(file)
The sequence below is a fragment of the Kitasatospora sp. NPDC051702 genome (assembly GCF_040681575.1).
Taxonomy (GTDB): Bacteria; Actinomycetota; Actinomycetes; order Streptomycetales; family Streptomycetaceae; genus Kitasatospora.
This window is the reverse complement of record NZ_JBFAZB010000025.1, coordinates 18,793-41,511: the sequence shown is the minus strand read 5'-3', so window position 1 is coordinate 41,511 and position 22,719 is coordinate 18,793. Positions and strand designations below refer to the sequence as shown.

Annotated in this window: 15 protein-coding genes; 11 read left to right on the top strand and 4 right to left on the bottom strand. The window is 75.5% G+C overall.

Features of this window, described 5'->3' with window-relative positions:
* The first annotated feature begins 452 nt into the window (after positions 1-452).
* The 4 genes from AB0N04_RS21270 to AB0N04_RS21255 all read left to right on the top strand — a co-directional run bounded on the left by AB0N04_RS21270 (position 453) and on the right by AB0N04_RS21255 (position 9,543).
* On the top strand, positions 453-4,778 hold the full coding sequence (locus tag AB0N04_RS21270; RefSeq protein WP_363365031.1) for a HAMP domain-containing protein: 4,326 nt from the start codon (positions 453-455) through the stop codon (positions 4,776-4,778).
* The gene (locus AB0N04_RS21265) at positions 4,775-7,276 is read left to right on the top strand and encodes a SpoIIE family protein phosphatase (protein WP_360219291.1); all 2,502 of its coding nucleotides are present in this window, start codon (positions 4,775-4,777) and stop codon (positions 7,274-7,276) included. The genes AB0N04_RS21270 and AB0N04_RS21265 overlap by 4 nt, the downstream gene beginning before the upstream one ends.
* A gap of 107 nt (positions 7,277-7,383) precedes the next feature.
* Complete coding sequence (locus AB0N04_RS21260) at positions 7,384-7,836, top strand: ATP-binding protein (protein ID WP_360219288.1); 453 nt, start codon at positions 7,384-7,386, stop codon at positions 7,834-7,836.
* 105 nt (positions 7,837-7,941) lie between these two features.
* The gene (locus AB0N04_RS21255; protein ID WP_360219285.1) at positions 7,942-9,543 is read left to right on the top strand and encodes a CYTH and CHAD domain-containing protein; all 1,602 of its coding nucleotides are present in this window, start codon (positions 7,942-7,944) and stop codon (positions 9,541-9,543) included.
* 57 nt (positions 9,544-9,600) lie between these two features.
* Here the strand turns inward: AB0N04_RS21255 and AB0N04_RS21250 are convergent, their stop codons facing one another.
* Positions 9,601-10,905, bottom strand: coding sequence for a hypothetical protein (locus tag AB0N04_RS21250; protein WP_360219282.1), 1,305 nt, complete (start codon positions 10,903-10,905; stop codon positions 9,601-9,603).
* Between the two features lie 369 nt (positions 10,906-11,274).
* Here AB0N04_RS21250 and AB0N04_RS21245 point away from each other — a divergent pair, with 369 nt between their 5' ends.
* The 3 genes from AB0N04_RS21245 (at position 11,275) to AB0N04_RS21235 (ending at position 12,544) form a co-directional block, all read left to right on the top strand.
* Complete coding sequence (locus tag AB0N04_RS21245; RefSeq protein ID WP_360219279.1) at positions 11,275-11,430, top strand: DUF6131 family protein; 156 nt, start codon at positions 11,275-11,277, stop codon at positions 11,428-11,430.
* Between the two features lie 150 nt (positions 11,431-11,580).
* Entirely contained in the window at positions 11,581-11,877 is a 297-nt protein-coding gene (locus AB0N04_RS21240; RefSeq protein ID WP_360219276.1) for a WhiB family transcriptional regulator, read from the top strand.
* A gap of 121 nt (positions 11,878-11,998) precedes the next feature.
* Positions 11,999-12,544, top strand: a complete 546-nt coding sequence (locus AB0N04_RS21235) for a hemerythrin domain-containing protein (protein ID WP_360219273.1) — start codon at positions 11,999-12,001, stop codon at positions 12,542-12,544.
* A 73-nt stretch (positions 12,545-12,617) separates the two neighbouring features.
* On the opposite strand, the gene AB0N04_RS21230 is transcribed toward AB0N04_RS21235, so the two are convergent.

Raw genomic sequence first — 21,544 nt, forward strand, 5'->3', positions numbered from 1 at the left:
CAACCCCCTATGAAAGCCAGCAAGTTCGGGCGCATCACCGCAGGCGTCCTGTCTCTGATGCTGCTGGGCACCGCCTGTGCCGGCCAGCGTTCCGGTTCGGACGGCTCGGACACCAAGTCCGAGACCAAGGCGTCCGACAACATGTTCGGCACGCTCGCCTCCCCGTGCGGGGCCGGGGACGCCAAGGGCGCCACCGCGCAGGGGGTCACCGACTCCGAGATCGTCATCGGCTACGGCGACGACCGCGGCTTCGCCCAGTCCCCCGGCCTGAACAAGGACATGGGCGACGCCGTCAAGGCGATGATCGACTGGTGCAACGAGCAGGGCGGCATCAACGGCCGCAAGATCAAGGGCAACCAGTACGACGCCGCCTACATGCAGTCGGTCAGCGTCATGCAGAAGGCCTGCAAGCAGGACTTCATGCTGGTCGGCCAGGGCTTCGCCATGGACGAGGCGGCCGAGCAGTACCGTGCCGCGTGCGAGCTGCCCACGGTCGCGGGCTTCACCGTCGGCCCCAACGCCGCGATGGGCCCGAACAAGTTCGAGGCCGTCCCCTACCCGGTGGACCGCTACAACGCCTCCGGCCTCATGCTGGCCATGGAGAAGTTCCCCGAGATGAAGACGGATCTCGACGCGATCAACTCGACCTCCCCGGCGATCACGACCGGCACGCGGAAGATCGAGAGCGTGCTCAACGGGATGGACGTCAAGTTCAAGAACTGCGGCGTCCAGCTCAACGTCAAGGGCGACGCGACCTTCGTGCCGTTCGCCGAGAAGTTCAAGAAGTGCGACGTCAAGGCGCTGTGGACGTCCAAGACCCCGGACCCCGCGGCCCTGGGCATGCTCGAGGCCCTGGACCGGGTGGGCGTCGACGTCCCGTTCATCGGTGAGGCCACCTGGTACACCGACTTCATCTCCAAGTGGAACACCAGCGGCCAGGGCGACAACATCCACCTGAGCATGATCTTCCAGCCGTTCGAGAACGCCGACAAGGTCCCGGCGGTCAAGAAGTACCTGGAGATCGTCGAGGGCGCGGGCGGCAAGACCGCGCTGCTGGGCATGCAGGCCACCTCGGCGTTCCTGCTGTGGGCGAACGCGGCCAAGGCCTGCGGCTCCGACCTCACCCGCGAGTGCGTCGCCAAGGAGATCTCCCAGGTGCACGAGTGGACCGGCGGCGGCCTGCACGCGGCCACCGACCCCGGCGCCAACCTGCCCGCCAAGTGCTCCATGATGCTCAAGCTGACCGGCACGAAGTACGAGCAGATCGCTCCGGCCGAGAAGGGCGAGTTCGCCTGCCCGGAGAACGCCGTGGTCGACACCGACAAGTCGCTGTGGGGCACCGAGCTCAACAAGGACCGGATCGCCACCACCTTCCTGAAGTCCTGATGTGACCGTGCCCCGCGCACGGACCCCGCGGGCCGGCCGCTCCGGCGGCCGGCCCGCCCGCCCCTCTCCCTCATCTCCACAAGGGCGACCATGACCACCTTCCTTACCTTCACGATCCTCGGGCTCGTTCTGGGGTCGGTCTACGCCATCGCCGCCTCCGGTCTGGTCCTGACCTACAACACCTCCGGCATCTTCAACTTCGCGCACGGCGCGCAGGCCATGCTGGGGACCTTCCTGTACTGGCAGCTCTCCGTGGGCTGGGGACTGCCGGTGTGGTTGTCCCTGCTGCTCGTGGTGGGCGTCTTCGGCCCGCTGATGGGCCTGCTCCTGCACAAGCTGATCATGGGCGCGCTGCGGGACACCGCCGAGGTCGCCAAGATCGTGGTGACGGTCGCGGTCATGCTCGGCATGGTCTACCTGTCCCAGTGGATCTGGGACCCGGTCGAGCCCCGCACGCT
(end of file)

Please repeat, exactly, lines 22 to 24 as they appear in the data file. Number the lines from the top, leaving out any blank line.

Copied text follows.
* Entirely contained in the window at positions 11,581-11,877 is a 297-nt protein-coding gene (locus AB0N04_RS21240; RefSeq protein ID WP_360219276.1) for a WhiB family transcriptional regulator, read from the top strand.
* A gap of 121 nt (positions 11,878-11,998) precedes the next feature.
* Positions 11,999-12,544, top strand: a complete 546-nt coding sequence (locus AB0N04_RS21235) for a hemerythrin domain-containing protein (protein ID WP_360219273.1) — start codon at positions 11,999-12,001, stop codon at positions 12,542-12,544.